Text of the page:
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The very scary opinion poll about pensions

There was a remarkable opinion poll in the Sunday Independent yesterday, and for once, it had nothing at all to do with party political support levels. Instead, the public were asked for their views on pensions – and the age at which pensions should be paid. The answers were stark:

Not alone do 85% of Irish people oppose any increase in the current pension age of 66 – almost half of the public favour reducing the age at which the state pension is paid to 65.  It is difficult to imagine a starker example of the problems with democracy than this – because, as we shall see, the simple fact of the matter is that 85% of the voters have an opinion which is at odds with basic reality.

Here at Gript, we have been one of the only outlets in Ireland to consistently highlight the problem of Ireland’s demographic change. Put simply: We are having fewer and fewer babies, and the people who are already born are getting older by the day. In time, this will mean that we have many more pensioners, relative to the working population, than we do today. Here are the official figures on this, from the Department of Finance:

The composition of Ireland’s population is set to change significantly over the coming decades. The old-age dependency ratio in Ireland – the number of retirees as a fraction of the number of workers – is set to nearly double over the next 30 years, from 24 per cent at present to 47 per cent by the middle of this century (53 per cent by 2070). To put it another way, there are currently around 4 persons of working age to support each person aged 65 and over; by 2050, the equivalent figure will be just over 2.

2050 is not as far away as it seems. To put that in perspective, somebody who will turn 65 – current retirement age – in 2050 will turn 37 years old this year. These are people (I myself will turn 38 this year) in the prime of their working lives. The present situation is that unless we start breeding at an incredible rate from today, then when we hit retirement, there will be almost no way for the state to pay our pensions.

State spending on pensions is already increasing dramatically: Between 2008 and 2017, spending on pensions increased almost by half. There are several things driving this, but the biggest one is simply that people are living longer. When the average life expectancy was 73, the average person spent 8 years receiving a state pension. Now, the average life expectancy is 83 – meaning the average person spends 18 years in receipt of a pension. It is a very good thing that better healthcare means that people are living longer, but the financial consequence of that is that more spending on health ultimately means more spending on pensions.

There are really only three ways to stop the pension system ultimately bankrupting the country. Either we a) raise the pension age progressively to account for better healthcare and longer lives, b) commit to a policy of mass immigration to increase the population of working people and make up for the babies Irish people are not having or c) we dramatically reduce the amount paid out in pensions by cutting the payments themselves. It is almost too late now, for the fourth option, which is to start having many more babies.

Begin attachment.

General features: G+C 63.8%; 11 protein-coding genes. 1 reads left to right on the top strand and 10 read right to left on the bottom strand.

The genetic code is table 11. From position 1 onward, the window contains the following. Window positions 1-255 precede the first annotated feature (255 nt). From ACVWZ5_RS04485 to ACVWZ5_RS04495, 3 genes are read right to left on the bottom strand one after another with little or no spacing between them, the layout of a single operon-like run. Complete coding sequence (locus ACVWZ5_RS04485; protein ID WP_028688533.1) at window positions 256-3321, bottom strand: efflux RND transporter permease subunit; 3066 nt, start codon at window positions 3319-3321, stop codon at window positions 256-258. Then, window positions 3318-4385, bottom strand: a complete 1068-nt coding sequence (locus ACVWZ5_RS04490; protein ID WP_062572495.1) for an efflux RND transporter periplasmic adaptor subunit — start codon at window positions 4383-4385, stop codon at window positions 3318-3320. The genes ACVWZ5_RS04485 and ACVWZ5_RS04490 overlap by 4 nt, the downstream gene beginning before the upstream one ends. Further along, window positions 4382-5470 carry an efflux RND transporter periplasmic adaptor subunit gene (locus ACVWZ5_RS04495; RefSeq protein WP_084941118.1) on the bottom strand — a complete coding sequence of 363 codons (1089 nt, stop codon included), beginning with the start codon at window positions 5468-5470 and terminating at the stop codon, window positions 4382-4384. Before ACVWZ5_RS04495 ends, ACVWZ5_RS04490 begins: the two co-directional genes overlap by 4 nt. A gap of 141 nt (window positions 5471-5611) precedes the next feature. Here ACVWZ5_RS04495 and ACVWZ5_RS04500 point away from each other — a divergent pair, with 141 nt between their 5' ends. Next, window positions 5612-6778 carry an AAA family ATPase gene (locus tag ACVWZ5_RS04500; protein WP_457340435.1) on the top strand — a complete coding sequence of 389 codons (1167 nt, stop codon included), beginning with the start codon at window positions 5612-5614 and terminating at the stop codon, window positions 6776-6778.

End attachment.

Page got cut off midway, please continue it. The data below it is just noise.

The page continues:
Government policy at the moment is a combination of a) and b). But, at the last election, a Government proposal to increase the pension age was met with a rebellion by voters which almost delivered a Sinn Fein Government.

Further, mass immigration, while it might be favoured by many, is not especially popular either. And of course, nobody who ever wanted to keep their seats would propose a cut in the pension rate.

Raising the pension age, for all that it is unpopular, is the most logical of these policies. Because people are living longer, that also means that they are more healthy. A 65 year old person today is vastly healthier and fitter, on average, than a 65 year old person in 1986. Asking people to work to 70 or 72 instead of 65 might well be unpopular, but it’s also the quickest and simplest way to defer the crisis that will come – as a matter of certainty – if nothing changes.

The problem here is that Irish politicians as a collective have been uniformly terrible at explaining the looming problem to the voters, and further that there will always be those who – for short term advantage – will pretend that there is no problem at all. And so, we are in a position where only 14% of the electorate will countenance any rise in the pension age at all. Doing the right thing in the long term is, then, a surefire way to lose the next election in the short term.

Of course, it is perfectly legitimate to oppose an increase in the pension age. Many of my readers will oppose it fiercely. But those voters have a duty, too: The problem is real, and undeniable. As voters, if we do not like one solution, we can vote for parties who oppose that solution. But it is incumbent on all of us to ask, openly and relentlessly, for those parties to provide a serious alternative solution, and to spell it out.

At present, Ireland is on course for a disastrous pensions reckoning. There is time to fix it, but poll numbers like these demonstrate that most people don’t even understand the problem.

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